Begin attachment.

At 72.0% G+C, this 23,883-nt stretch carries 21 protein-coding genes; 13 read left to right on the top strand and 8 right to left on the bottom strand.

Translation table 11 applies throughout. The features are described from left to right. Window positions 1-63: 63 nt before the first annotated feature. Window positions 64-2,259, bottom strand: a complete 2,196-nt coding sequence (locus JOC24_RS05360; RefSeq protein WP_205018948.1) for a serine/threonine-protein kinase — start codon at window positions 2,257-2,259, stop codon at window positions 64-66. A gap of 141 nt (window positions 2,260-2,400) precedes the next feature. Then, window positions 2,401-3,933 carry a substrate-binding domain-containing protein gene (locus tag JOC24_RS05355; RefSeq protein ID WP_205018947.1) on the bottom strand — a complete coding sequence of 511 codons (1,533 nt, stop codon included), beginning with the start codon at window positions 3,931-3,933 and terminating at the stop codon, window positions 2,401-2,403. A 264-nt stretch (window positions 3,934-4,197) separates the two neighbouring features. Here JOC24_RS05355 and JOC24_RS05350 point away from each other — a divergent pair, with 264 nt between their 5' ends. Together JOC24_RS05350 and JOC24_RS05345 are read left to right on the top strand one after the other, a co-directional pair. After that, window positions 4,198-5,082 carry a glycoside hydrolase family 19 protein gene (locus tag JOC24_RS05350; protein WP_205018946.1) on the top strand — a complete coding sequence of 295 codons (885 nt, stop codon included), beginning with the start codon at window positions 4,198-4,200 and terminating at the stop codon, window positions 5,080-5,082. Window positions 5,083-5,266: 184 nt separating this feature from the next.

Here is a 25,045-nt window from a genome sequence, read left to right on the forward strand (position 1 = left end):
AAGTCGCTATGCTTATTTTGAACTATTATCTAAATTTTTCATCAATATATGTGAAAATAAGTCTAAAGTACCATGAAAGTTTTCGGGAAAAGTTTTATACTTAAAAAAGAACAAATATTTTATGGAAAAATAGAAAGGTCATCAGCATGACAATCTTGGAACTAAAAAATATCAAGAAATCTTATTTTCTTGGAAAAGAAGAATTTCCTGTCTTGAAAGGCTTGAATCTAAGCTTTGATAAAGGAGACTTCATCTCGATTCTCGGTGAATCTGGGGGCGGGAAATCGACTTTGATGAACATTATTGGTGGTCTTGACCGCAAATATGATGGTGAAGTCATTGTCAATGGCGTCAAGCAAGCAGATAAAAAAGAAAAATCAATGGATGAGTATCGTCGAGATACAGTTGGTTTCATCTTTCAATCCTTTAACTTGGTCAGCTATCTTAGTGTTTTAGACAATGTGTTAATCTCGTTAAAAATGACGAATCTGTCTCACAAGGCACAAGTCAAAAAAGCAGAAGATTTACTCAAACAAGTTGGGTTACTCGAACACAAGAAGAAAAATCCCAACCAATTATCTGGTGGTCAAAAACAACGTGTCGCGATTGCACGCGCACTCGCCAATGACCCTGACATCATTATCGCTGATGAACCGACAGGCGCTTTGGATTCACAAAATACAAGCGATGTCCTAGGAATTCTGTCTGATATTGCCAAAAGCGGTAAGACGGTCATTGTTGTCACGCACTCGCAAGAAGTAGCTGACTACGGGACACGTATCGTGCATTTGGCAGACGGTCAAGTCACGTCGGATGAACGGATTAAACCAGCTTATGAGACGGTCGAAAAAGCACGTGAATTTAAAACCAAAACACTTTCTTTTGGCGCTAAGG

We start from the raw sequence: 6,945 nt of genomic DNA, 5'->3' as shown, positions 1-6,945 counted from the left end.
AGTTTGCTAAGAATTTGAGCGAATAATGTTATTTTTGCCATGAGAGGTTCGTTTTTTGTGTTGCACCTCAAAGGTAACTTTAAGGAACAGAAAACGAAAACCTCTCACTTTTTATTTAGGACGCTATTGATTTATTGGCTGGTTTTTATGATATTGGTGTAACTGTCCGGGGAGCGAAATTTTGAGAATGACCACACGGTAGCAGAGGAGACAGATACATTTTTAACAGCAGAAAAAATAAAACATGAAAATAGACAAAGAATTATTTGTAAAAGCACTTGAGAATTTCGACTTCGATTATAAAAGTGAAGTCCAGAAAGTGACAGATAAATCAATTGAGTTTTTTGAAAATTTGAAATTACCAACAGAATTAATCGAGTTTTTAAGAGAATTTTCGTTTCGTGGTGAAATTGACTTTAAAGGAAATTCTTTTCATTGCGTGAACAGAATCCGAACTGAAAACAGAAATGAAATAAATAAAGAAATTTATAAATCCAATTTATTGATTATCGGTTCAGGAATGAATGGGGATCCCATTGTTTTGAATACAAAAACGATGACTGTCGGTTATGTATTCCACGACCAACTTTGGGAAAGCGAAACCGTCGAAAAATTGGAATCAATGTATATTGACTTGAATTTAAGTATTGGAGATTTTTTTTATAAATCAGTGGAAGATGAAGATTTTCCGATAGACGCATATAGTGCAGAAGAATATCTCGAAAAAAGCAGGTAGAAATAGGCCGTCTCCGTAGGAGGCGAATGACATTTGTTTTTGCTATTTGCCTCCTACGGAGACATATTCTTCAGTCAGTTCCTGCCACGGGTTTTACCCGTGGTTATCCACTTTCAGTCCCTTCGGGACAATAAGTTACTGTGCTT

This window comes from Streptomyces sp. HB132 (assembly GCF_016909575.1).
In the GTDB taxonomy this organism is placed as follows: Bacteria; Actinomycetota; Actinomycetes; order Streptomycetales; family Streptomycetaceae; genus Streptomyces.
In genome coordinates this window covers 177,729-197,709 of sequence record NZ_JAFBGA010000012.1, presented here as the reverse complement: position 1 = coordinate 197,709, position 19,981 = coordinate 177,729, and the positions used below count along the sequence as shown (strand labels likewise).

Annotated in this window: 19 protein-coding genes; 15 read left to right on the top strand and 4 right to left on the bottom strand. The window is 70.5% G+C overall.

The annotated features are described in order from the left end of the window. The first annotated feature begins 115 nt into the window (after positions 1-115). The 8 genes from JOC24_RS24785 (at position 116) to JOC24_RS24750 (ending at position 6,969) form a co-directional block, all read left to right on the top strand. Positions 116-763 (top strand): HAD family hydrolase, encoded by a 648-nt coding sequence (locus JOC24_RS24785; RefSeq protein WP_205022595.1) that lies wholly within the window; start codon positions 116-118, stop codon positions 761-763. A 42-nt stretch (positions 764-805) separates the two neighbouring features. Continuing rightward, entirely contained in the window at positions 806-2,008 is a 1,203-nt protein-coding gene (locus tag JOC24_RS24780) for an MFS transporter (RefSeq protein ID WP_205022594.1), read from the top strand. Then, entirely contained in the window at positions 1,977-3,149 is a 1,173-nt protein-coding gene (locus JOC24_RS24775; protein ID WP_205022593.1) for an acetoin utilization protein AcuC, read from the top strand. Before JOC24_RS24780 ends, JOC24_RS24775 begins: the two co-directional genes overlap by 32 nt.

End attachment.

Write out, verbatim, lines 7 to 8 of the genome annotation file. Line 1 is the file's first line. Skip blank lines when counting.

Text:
This window comes from Streptomyces sp. HB132 (assembly GCF_016909575.1).
In the GTDB taxonomy this organism is placed as follows: Bacteria; Actinomycetota; Actinomycetes; order Streptomycetales; family Streptomycetaceae; genus Streptomyces.